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Changing W2k Server hard disk

By jf555 ·
I am planning to change the Windows 2000 server HD from the current IDE interface to one with a SCSI interface and SCSI adaptor. I have several imaging software with which I should be able to do it. Do I expect surprises in terms of complaint for missing files or should it go smoothly? Also, should there be any preparatory steps or just use the imaging software?

Thanks

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by sgt_shultz In reply to Changing W2k Server hard ...

Hoo boy. Yes, you will run into problems. If you will permit, I recommend searching the Microsoft knowledgebase at support.microsoft.com for further information on this question and also on the boot process for windows 2000.
Of course, you will need to have compatible scsi adaptor drivers installed. One thing you will run into is that the boot.ini file will need to be modified to point to the new scsi boot drive. this is all explained in various knowledgebase articles.
I wonder if you should install a 'temporary' OS onto the new scsi drive and then copy the old OS onto it? that would get you proper boot record and boot.ini

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by jf555 In reply to

Yes, I see it is complicated, but wan't necessary to do, the client went out of business

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by Joseph Moore In reply to Changing W2k Server hard ...

Umm, I agree with the previous answer. You will need to plan this out. I really don't know if a Ghost image of your IDE drive will work properly with no manual modifications to put the OS on the SCSI drives.
One thing you could try is setting up the SCSI drive(s) in the computer with its existing OS on the IDE drive, set up your SCSI array (if you are gonna have more than 1 SCSI drive), then bring the OS up and set up a software mirror between the IDE drive and the SCSI drive/array.
Once the mirror is stabilized, you could then create a Win2K boot floppy with a manually modified BOOT.INI that points to the SCSI drive.
Then you could boot that way, from the floppy, onto the SCSI drive, and then Remove the IDE drive and break the mirror, setting the SCSI drive/array as the sole partition with the OS on it.

Good luck

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by jf555 In reply to

Yes, I see it is complicated, but wan't necessary to do, the client went out of business

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by jf555 In reply to Changing W2k Server hard ...

Modified question: Would it be a lot more simpler and straight forward if I were to change to IDE interface HD?

Thanks

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by jf555 In reply to

Yes, I see it is complicated, but wan't necessary to do, the client went out of business

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by omie In reply to Changing W2k Server hard ...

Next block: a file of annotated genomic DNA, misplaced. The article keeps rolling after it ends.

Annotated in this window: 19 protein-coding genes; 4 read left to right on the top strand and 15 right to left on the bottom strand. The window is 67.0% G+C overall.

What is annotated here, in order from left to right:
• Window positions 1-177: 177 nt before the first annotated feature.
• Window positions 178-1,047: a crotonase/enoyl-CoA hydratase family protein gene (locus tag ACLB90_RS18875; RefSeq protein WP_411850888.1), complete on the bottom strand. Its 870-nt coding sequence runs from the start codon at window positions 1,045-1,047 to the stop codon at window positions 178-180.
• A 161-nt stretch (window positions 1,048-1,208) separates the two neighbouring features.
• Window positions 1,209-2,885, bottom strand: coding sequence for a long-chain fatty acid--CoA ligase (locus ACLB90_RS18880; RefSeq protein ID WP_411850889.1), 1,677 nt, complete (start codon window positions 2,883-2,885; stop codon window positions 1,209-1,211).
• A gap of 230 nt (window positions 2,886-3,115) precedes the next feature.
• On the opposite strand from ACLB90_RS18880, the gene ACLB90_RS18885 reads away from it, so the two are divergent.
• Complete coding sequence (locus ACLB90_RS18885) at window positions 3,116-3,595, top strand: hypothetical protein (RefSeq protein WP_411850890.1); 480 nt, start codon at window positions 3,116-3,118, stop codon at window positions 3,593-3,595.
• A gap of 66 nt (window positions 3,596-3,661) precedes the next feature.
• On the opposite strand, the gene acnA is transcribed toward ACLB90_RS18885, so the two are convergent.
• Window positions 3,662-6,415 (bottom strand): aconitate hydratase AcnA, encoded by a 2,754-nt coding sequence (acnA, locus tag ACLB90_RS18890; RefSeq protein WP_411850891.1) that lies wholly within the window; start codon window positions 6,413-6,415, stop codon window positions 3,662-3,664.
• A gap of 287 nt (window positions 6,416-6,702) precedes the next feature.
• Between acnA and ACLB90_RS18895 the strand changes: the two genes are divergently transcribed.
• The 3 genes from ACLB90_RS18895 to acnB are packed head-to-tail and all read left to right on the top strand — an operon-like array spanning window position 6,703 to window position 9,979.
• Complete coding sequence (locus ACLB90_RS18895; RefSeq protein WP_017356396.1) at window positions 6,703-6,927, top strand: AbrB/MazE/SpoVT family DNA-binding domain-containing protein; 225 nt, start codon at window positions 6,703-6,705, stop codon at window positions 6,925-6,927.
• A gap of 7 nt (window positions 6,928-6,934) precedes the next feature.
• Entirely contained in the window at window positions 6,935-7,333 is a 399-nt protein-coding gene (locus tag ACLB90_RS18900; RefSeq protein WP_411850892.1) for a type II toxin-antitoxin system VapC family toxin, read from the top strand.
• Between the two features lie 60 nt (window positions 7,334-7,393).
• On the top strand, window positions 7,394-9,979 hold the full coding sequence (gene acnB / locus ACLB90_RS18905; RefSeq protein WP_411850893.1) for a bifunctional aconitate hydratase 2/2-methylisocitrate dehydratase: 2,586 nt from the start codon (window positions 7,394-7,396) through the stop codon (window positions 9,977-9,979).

If I were you ...I would rather get another server (even a regular Workstation )and configure it as a W2K server then promote it as a DC with AD, then tinker the old server. That way you don't need to go to each computer and add them to domain including SAMS for the users, if the plan goes SNAFO.

Changing the HD from EIDE to SCSI is a tough job. If you have Syamntec Ghost software.. you could create an image of your hard drive with the OS. Then create a network boot up disk with the scsi driver so that when you will pull the image back the scsi drives will be recognized and when you pull up the image. Again this is a good for one drive but the Hardware raid controller may complicate matters.

Good luck

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by jf555 In reply to

Yes, I see it is complicated, but wan't necessary to do, the client went out of business

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by pctech In reply to Changing W2k Server hard ...

To your modified question in answer three, YES, it would be far simpler for you to change the IDE drive with another IDE drive and GHOST the image over to the new drive. I would suggest that you also run scandisk and defrag before running GHOST. You can GHOST this with the new drive slaved in and then GHOST the Master drive to the Slave drive. Once this is complete, remove the old drive and set the new drive as the Master drive. This would completely eliminate the installation of the SCSI controller drivers and editing the boot.ini. Should you decide that SCSI is the way to go, install the SCSI controller card first and install the drivers while still booting on the old drive. You should then be able to GHOST old to new, remove the old, set the BIOS to boot to the SCSI drive and edit the boot.ini file for the SCSI controller and drive. .... Simply put, sticking with IDE would be much more simplistic. Also be prepared to do a repair load of the OS, in either case. As usual, always prepare for the unexpected and backup your old drive first. I have also found it worth while to FDISK the new drive on another computer, without any other hard drives attached, and set the partition as Active when it is FDISKed.

I hope this helps.

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by jf555 In reply to

Yes, I see it is complicated, but wan't necessary to do, the client went out of business

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